Memorial Day explained on personal level to Early College students

David Broyles

May 27, 2014

DOBSON — Surry Early College teacher and Iraq War veteran Jonathan Amos, like many vets, is driven to tell the stories of sacrifice and service to the next generation, if for no other reason, because he feels children need to know.

Monday, the entire school participated in three sessions with four additional rotating group experiences used to explain the importance of the holiday and to analyze character traits of leaders who risk their lives and face tremendous obstacles.

“We want our kids to really know what this day means and especially to other people,” said Principal Kevin Via.

According to English teacher Andrew Chilton, the day’s activities culminated with a school assembly where plaques made by the students listed the names of 476 local veterans killed in wars ranging from The Revolutionary War to Operation Enduring Freedom.

Chilton said Amos was the county Teacher of the Year in 2012. He said Amos also had served in South Korea and said plans are under way to make a presentation on the project later this summer at an educational conference in Raleigh.

The plaques were set on stakes and placed in the lawn in front of the college’s T Building. After each war was called out as students with the name plaques came out to the school building to place them on the lawn.

“Surry County Schools’ mission is to inform and educate its students,” said Amos. “It’s (Memorial Day) not about the beginning of summer. It’s about remembering. We were very emphatic about this project being centered on this from the beginning and it being interdisciplinary and interactive for them.”

Amos, who teaches history, said the case studies include the stories of those who did not make it back (an Army medic and a young soldier in Afghanistan) and the most decorated soldier of Vietnam, Medal of Honor Recipient Robert Howard, who did return.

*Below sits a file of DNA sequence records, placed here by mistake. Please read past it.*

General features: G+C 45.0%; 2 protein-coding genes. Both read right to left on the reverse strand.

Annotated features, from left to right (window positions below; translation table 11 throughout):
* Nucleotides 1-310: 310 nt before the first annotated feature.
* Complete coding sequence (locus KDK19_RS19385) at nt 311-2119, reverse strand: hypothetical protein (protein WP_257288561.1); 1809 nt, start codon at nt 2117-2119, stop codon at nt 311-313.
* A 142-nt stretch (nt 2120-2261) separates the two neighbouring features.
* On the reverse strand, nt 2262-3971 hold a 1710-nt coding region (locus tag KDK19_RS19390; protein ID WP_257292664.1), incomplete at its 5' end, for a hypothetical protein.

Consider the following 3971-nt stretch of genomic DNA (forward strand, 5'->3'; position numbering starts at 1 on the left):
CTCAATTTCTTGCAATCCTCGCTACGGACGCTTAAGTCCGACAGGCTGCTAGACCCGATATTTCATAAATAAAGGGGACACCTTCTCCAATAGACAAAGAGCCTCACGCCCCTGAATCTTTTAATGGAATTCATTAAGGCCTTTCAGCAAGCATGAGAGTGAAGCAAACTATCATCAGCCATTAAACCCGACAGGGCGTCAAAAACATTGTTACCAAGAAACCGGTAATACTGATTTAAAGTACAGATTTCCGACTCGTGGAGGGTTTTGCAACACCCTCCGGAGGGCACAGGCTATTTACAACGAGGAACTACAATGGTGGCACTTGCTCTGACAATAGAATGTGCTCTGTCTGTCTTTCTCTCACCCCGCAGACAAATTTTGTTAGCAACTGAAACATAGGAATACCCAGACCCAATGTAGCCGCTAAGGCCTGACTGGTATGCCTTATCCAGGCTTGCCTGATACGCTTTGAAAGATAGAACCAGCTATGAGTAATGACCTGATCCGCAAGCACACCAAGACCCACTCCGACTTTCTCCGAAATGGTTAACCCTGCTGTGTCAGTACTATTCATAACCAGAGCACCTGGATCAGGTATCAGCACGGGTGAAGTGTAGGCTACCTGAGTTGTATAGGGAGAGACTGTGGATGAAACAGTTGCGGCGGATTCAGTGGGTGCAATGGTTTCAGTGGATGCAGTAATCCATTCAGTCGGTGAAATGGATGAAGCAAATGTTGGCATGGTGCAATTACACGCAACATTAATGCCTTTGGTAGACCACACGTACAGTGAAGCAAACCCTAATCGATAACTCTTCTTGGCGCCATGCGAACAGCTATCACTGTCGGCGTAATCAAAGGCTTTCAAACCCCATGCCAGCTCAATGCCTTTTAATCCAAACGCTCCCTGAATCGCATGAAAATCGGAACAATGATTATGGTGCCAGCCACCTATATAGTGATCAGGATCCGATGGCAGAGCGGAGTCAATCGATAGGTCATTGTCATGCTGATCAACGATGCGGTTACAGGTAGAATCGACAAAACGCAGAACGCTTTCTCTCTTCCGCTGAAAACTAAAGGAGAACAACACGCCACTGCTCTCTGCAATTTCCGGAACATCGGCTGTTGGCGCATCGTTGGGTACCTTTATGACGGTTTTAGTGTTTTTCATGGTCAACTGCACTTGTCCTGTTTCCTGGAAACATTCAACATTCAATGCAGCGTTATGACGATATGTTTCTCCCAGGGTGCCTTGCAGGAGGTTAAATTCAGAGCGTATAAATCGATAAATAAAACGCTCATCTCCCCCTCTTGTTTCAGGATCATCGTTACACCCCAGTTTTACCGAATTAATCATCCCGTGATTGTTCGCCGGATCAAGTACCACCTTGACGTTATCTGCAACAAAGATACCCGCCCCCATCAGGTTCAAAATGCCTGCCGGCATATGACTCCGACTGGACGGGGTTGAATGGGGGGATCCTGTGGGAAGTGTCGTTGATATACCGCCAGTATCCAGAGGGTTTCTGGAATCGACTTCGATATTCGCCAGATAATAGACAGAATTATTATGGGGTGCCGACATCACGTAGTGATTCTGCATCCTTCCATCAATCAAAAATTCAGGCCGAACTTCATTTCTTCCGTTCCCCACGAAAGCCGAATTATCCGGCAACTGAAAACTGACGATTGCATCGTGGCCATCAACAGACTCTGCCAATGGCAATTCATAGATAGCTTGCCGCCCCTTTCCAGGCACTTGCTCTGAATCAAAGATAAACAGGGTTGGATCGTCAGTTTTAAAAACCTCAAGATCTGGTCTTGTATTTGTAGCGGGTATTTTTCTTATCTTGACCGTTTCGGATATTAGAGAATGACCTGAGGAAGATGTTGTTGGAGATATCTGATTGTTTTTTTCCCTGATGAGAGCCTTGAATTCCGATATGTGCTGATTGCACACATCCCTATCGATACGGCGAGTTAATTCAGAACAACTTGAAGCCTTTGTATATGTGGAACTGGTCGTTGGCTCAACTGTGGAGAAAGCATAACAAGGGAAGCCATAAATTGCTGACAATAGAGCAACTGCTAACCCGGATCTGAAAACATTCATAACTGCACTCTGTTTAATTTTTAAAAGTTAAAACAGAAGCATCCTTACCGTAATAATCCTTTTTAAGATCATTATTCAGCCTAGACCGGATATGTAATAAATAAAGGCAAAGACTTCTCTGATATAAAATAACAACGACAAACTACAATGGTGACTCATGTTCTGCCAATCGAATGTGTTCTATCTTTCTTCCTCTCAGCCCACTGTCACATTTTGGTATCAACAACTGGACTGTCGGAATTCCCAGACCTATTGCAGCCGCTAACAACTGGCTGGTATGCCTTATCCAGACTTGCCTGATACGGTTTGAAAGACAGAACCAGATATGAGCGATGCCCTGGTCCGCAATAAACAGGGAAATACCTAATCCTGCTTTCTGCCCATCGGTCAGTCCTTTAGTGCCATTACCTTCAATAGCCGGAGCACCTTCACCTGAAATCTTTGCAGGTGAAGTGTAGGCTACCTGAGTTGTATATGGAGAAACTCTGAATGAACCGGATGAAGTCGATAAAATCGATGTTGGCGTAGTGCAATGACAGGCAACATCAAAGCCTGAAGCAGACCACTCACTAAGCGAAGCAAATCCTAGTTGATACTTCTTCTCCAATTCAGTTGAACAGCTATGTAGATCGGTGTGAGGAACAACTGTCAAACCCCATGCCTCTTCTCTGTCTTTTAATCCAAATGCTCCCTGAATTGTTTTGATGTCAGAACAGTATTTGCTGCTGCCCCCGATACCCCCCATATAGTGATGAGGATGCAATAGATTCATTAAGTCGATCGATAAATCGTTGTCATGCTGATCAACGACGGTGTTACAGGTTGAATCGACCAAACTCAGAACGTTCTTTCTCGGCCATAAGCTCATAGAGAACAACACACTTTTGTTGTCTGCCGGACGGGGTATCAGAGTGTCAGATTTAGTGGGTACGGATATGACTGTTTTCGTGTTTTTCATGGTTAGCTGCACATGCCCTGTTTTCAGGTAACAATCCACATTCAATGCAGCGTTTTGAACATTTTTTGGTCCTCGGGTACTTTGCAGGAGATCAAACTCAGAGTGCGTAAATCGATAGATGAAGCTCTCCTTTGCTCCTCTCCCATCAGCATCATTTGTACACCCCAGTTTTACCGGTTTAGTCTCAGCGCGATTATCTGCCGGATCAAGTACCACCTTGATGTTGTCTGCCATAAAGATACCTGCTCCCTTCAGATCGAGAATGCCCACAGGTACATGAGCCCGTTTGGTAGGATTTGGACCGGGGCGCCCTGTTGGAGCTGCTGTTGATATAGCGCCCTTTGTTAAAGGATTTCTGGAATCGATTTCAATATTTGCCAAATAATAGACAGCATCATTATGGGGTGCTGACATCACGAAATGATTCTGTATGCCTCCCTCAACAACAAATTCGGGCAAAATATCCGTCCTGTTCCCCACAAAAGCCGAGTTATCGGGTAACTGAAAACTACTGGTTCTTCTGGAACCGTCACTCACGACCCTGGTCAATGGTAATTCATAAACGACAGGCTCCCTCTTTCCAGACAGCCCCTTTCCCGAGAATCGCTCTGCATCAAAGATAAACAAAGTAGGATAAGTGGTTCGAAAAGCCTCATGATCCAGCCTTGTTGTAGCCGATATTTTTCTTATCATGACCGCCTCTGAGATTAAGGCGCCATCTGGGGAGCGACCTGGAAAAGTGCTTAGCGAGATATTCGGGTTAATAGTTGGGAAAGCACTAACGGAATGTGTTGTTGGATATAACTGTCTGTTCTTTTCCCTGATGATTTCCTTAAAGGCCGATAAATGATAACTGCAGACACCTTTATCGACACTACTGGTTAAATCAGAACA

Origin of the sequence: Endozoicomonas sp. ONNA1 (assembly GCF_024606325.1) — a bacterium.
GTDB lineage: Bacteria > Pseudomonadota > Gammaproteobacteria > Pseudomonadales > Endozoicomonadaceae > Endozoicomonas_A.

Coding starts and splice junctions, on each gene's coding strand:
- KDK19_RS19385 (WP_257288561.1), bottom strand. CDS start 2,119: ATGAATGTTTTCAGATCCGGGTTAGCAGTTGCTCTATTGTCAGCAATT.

“As we are telling these stories we are including time for them to reflect on this. It’s important to remember,” said Amos. “They are being asked to go deeper. To see how virtues such as patriotism and selfless service were shown by these soldiers. We want student to know about Surry County’s contributions to this.” Teachers involved with the project agreed many of the important traits they were asking students to process for themselves were exhibited by soldiers who were young adults themselves.

Students were asked to represent one or two local soldiers who fell in the various conflicts and evaluate music from various historical periods which was a popular response to wars. Students also were asked to design a wall of peace built on the stories of those who have served and gave their lives in the hope of future peace for future generations.

Participants also learned about the daily routine of Arlington National Cemetery. Other exercises included discussion the characteristics of military members and first responders, create group reflective journals based on leadership traits from Medal of Honor vignettes and “map” leadership characteristics including courage, integrity, sacrifice, commitment, citizenship and patriotism.

David Broyles may be reached at 336-325-1952 or on twitter@MtAiryNewsDave.